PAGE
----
The present invention has further recognized that parasitic leakage exists, in certain instances, between the upper capacitor electrode and other conductive features located proximate thereto. For instance, it has been observed that parasitic leakage between the upper capacitor electrode and other bond pads located proximate thereto or between the upper capacitor electrode and other conductive traces located thereunder, may lead to breakdown of the capacitor. In turn, the present invention acknowledged that a top-level dielectric layer could be located at least partially along a sidewall of the second capacitor plate, and thereby reduce the aforementioned parasitic leakage.
For the purpose of completeness, various terms used throughout this disclosure should be defined. One such term that needs defining is a high voltage capacitor. Thus, a high voltage capacitor, as used throughout this invention, is a capacitor that may withstand in excess of 200 volts continuously throughout its useful lifetime. Another such term that needs defining is an interlevel dielectric layer. An interlevel dielectric layer, as used herein, is any dielectric layer used to electrically isolate transistor level features from the metal level located directly thereover, or any dielectric layer used to electrically isolate two adjacent metal levels. Accordingly, the dielectric layer used to isolate the transistor level features from the first metal level would be considered an interlevel dielectric layer. Similarly, the dielectric layer used to separate the first metal level from the second metal level, and so on and so forth, would also be considered an interlevel dielectric layer.
Turning now to
In the illustrative embodiment of
The insulator 130 in the embodiment of
It should be noted that the thicknesses of the different layers comprising the insulator 130 might be modified to provide varying capacitance values. For example, in the embodiment shown in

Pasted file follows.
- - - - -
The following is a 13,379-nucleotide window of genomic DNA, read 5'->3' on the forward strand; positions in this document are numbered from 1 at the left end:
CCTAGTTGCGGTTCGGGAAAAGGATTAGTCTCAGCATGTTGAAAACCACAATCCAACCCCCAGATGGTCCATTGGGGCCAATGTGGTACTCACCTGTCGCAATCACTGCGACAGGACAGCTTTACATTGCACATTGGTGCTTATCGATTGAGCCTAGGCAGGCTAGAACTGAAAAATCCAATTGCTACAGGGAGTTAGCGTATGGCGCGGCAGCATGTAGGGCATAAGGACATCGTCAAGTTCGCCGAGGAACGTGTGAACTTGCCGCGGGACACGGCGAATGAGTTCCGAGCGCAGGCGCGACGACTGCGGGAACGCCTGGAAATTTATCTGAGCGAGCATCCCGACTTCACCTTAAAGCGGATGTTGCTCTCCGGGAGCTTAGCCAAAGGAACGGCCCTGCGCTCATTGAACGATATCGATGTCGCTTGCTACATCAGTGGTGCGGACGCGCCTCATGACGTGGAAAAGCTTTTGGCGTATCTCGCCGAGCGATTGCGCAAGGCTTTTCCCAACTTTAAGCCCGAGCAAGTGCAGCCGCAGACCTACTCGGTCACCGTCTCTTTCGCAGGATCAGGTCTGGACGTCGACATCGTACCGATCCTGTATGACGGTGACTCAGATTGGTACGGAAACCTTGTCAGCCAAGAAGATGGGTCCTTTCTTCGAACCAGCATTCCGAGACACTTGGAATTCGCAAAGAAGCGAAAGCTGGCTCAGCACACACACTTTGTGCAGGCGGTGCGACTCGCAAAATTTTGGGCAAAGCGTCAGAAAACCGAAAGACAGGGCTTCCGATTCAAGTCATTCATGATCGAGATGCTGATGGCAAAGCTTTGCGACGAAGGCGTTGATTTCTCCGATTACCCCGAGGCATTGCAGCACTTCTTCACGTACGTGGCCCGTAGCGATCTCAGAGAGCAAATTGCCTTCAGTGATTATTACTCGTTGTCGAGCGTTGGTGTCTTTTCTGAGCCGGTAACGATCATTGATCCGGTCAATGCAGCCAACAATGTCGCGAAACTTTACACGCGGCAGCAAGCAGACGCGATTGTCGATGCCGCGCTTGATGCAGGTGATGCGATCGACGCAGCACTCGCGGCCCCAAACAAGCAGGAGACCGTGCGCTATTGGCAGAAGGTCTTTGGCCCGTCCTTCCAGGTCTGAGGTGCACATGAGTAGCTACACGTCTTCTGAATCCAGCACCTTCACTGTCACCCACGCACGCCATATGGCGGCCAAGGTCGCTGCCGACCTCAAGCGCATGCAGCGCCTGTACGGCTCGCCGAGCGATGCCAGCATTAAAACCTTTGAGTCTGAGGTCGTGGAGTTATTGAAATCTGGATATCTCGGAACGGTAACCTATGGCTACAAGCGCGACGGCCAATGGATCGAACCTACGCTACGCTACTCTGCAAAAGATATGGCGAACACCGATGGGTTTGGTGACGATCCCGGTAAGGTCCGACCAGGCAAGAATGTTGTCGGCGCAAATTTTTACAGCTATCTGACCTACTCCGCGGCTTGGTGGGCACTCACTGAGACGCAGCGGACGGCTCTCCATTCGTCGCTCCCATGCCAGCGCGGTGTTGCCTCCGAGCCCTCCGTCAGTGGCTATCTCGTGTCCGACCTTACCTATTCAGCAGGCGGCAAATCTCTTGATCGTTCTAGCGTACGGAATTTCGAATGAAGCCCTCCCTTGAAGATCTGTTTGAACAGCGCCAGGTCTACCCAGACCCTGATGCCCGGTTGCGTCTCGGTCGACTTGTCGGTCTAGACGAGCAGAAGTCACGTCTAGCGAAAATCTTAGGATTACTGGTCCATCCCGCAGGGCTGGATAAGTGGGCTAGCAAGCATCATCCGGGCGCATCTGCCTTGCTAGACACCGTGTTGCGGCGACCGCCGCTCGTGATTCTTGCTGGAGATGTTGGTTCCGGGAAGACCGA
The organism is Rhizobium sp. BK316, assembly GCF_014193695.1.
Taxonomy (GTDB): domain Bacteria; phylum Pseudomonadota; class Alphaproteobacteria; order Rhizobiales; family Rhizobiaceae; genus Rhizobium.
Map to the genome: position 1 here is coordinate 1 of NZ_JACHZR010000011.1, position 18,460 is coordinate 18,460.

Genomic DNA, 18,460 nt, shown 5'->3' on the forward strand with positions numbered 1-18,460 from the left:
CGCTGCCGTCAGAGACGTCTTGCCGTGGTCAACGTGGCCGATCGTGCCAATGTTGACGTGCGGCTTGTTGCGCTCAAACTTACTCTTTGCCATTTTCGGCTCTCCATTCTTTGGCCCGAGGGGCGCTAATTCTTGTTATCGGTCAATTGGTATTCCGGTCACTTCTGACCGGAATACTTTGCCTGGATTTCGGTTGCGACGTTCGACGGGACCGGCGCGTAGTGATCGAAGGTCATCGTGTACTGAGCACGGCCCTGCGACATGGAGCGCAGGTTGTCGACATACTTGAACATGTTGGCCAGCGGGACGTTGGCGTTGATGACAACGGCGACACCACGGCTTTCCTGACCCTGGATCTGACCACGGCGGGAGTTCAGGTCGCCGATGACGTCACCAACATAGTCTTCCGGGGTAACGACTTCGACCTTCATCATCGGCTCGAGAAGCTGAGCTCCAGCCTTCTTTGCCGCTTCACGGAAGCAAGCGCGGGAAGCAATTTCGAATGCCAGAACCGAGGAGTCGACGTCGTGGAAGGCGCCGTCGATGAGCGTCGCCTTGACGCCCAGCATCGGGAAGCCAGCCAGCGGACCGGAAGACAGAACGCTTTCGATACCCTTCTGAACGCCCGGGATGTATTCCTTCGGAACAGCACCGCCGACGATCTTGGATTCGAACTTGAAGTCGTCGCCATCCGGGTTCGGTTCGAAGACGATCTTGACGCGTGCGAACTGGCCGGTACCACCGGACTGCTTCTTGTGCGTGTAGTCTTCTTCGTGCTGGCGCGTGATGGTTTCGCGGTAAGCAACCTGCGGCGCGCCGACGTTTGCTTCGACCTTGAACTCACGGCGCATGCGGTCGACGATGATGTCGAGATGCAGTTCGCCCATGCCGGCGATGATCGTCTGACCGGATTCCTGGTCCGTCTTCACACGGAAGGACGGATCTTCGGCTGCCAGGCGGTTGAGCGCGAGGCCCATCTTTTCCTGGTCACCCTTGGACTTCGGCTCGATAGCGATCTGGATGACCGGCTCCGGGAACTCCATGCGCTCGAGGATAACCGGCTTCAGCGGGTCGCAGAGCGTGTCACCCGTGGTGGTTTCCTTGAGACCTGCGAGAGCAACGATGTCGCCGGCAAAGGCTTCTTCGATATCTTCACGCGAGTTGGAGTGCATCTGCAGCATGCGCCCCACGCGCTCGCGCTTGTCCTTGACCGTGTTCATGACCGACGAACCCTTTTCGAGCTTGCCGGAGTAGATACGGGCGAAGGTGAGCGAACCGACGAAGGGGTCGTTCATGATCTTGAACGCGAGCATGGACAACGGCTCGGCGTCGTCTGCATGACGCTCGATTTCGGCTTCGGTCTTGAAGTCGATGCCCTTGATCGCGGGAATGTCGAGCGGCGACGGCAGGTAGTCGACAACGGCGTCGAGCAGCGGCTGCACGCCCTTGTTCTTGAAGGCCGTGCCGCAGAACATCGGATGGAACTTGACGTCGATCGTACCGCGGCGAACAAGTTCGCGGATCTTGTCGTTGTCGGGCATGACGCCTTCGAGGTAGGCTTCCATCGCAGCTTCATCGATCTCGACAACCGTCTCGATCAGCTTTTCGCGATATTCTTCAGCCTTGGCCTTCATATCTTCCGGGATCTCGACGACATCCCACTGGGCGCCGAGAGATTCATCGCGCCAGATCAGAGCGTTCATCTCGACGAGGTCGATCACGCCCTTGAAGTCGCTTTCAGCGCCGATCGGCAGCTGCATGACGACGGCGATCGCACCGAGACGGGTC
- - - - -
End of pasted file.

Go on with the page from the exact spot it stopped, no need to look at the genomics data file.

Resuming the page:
The second capacitor plate 160 in the embodiment of
The high voltage capacitor region 110 illustrated in
The transistor region 180 in the embodiment of
Located over the one or more transistors 188 are the first, second, third and fourth ILD layers 135, 138, 143, 148. Additionally located over the one or more transistors is an upper conductive lead 190. The upper conductive lead 190 in the embodiment of
Contacting the upper conductive lead 190, and providing electrical contact to the one or more transistors 188 may be a conductive feature 195. The conductive feature 195, in this embodiment a bond pad, may be advantageously formed in the same processing step as the second capacitor plate 160, thus in the embodiment of
Positioned at least partially along a sidewall of the second capacitor plate 160 of
The top-level dielectric layer 199 may encompass a variety of different materials and thicknesses while staying within the scope of the present invention. Nevertheless, various spin-on and deposited dielectrics have been observed to provide excellent results. For instance, the spin-on dielectric could be one form of a spin-on polymer (e.g., polyimide, benzyl chlorobutene (BCB), polybenzoxasole (PBO), etc.), or alternatively another non-polymer spin-on dielectric (e.g., hydrogen silsesquioxane (HSQ), spin-on-glass (SOG), etc.). Alternatively, the top-level dielectric layer 199 could be a deposited dielectric, such as silicon dioxide, silicon nitride, silicon carbide, etc.